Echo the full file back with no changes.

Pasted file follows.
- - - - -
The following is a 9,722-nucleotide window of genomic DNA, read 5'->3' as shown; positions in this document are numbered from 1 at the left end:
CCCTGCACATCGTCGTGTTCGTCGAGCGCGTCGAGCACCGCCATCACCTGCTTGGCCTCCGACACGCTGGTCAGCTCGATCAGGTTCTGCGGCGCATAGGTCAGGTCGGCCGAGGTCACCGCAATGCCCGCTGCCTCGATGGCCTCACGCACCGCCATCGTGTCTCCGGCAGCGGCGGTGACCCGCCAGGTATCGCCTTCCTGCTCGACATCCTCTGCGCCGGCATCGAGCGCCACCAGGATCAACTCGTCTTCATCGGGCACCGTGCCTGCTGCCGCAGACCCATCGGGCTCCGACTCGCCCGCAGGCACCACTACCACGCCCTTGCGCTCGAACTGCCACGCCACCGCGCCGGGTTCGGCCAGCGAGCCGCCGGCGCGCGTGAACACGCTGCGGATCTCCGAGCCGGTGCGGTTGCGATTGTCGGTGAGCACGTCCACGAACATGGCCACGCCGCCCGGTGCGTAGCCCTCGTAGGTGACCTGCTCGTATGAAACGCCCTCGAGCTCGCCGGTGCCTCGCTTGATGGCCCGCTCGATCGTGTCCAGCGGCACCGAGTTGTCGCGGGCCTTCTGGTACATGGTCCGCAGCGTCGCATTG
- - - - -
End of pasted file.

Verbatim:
The following is a 9,722-nucleotide window of genomic DNA, read 5'->3' as shown; positions in this document are numbered from 1 at the left end:
CCCTGCACATCGTCGTGTTCGTCGAGCGCGTCGAGCACCGCCATCACCTGCTTGGCCTCCGACACGCTGGTCAGCTCGATCAGGTTCTGCGGCGCATAGGTCAGGTCGGCCGAGGTCACCGCAATGCCCGCTGCCTCGATGGCCTCACGCACCGCCATCGTGTCTCCGGCAGCGGCGGTGACCCGCCAGGTATCGCCTTCCTGCTCGACATCCTCTGCGCCGGCATCGAGCGCCACCAGGATCAACTCGTCTTCATCGGGCACCGTGCCTGCTGCCGCAGACCCATCGGGCTCCGACTCGCCCGCAGGCACCACTACCACGCCCTTGCGCTCGAACTGCCACGCCACCGCGCCGGGTTCGGCCAGCGAGCCGCCGGCGCGCGTGAACACGCTGCGGATCTCCGAGCCGGTGCGGTTGCGATTGTCGGTGAGCACGTCCACGAACATGGCCACGCCGCCCGGTGCGTAGCCCTCGTAGGTGACCTGCTCGTATGAAACGCCCTCGAGCTCGCCGGTGCCTCGCTTGATGGCCCGCTCGATCGTGTCCAGCGGCACCGAGTTGTCGCGGGCCTTCTGGTACATGGTCCGCAGCGTCGCATTG